But Riyadh’s new rules don’t just mark the end of the organization’s legal presence in the kingdom. They also raise questions about the future of the Brotherhood in smaller Gulf states such as Kuwait and Bahrain, where offshoots operate openly as registered political and social groups."
‘‘He Knew That Death Was Coming’: Survivors Mourn After A Massacre By Syrian Rebels‘ (Joshua Hersh, Huffington Post)
"But reporting on the killing of Alawites and other pro-government civilians by rebel forces is nevertheless an uncommon experience. With so much of the conflict covered from Turkey, Lebanon and Jordan — places where the stories of victims predominantly reflect the brutality inflicted by government-affiliated forces — a tour of Syria’s internal strongholds offers a refresher course in the suffering that has befallen citizens on all sides.
A breakdown of deaths on each side is hard to come by, although most accounts indicate that regime forces have caused the majority of civilian deaths in the war. But large numbers have been harmed on all sides; last summer, one monitoring group estimated that as many as 40,000 of those killed have been Alawites, including civilians and members of the security forces.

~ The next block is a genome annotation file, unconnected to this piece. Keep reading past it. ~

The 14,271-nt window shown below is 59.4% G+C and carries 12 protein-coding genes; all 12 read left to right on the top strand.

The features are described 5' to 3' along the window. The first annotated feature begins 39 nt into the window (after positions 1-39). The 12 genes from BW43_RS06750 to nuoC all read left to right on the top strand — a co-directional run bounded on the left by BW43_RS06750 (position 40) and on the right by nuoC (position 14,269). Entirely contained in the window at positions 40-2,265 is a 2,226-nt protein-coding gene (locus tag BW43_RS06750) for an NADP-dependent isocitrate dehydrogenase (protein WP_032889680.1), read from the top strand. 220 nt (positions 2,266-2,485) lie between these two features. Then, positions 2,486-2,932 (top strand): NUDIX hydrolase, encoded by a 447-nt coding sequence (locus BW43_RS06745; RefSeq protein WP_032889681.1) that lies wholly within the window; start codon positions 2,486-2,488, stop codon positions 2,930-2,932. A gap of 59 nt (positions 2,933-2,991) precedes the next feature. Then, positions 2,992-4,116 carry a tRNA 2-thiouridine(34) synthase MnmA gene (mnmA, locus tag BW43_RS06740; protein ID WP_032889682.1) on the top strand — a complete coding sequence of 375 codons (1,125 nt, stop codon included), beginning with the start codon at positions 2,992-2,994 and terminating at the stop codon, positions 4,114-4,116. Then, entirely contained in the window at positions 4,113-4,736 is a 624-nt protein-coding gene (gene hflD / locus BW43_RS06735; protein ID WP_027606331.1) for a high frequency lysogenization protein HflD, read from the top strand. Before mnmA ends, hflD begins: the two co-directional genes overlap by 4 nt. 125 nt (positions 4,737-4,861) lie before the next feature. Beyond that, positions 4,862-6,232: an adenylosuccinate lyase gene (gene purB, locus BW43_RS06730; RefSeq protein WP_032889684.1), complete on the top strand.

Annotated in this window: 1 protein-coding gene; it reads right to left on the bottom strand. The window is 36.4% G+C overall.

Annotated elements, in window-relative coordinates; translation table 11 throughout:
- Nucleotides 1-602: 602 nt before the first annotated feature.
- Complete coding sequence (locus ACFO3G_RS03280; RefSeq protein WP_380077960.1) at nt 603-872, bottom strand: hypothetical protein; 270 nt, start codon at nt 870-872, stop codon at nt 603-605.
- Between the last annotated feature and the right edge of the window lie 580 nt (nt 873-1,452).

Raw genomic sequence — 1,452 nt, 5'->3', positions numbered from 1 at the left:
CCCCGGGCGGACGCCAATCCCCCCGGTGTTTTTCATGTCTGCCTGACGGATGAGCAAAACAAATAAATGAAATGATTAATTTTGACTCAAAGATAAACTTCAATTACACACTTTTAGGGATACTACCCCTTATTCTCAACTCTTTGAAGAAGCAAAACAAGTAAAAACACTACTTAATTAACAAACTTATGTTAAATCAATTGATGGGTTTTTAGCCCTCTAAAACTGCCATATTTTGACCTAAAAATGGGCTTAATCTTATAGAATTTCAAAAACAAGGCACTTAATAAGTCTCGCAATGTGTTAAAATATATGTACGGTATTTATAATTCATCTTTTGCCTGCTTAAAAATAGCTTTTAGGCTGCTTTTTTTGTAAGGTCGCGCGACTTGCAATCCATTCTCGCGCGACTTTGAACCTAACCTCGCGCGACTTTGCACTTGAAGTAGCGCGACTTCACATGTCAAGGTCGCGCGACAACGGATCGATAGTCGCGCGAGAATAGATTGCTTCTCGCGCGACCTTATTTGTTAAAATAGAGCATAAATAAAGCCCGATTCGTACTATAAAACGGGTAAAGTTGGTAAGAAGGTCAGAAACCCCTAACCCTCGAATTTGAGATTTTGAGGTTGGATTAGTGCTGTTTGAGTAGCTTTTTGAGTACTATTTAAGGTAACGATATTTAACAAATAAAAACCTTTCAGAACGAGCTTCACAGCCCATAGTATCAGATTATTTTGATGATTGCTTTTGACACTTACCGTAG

Even if the raw numbers of dead don’t balance out neatly, the feelings of fear, misery and anger among survivors and family members on the government side are just as deep — as is their gratitude for the army that saved them. The emotions are all the same. The two sides could hardly be further apart."
— Cortni Kerr